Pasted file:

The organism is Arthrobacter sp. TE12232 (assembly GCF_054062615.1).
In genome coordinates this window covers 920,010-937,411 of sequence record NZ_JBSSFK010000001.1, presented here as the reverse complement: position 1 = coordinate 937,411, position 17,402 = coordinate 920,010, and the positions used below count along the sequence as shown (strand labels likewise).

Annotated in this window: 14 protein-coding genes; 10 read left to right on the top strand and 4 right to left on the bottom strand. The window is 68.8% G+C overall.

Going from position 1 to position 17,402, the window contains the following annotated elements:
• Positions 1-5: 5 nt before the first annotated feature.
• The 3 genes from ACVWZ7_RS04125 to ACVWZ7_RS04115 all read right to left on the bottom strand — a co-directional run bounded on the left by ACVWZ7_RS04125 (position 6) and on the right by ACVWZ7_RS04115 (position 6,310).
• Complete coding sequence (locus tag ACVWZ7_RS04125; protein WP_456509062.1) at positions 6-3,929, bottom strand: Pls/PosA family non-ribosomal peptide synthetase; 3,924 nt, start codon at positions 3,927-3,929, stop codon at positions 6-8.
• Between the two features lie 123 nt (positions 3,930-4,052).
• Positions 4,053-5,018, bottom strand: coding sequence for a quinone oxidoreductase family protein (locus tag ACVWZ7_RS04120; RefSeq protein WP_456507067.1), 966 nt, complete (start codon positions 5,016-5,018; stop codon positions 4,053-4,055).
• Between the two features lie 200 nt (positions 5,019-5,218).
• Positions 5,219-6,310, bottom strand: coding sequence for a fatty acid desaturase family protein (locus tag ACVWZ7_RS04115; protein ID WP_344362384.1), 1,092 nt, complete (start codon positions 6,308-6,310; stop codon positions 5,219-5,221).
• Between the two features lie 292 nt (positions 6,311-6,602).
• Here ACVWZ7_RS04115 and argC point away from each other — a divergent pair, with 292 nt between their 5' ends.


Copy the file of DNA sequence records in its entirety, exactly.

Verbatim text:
The organism is Arthrobacter sp. TE12232 (assembly GCF_054062615.1).
In genome coordinates this window covers 920,010-937,411 of sequence record NZ_JBSSFK010000001.1, presented here as the reverse complement: position 1 = coordinate 937,411, position 17,402 = coordinate 920,010, and the positions used below count along the sequence as shown (strand labels likewise).

Annotated in this window: 14 protein-coding genes; 10 read left to right on the top strand and 4 right to left on the bottom strand. The window is 68.8% G+C overall.

Going from position 1 to position 17,402, the window contains the following annotated elements:
• Positions 1-5: 5 nt before the first annotated feature.
• The 3 genes from ACVWZ7_RS04125 to ACVWZ7_RS04115 all read right to left on the bottom strand — a co-directional run bounded on the left by ACVWZ7_RS04125 (position 6) and on the right by ACVWZ7_RS04115 (position 6,310).
• Complete coding sequence (locus tag ACVWZ7_RS04125; protein WP_456509062.1) at positions 6-3,929, bottom strand: Pls/PosA family non-ribosomal peptide synthetase; 3,924 nt, start codon at positions 3,927-3,929, stop codon at positions 6-8.
• Between the two features lie 123 nt (positions 3,930-4,052).
• Positions 4,053-5,018, bottom strand: coding sequence for a quinone oxidoreductase family protein (locus tag ACVWZ7_RS04120; RefSeq protein WP_456507067.1), 966 nt, complete (start codon positions 5,016-5,018; stop codon positions 4,053-4,055).
• Between the two features lie 200 nt (positions 5,019-5,218).
• Positions 5,219-6,310, bottom strand: coding sequence for a fatty acid desaturase family protein (locus tag ACVWZ7_RS04115; protein ID WP_344362384.1), 1,092 nt, complete (start codon positions 6,308-6,310; stop codon positions 5,219-5,221).
• Between the two features lie 292 nt (positions 6,311-6,602).
• Here ACVWZ7_RS04115 and argC point away from each other — a divergent pair, with 292 nt between their 5' ends.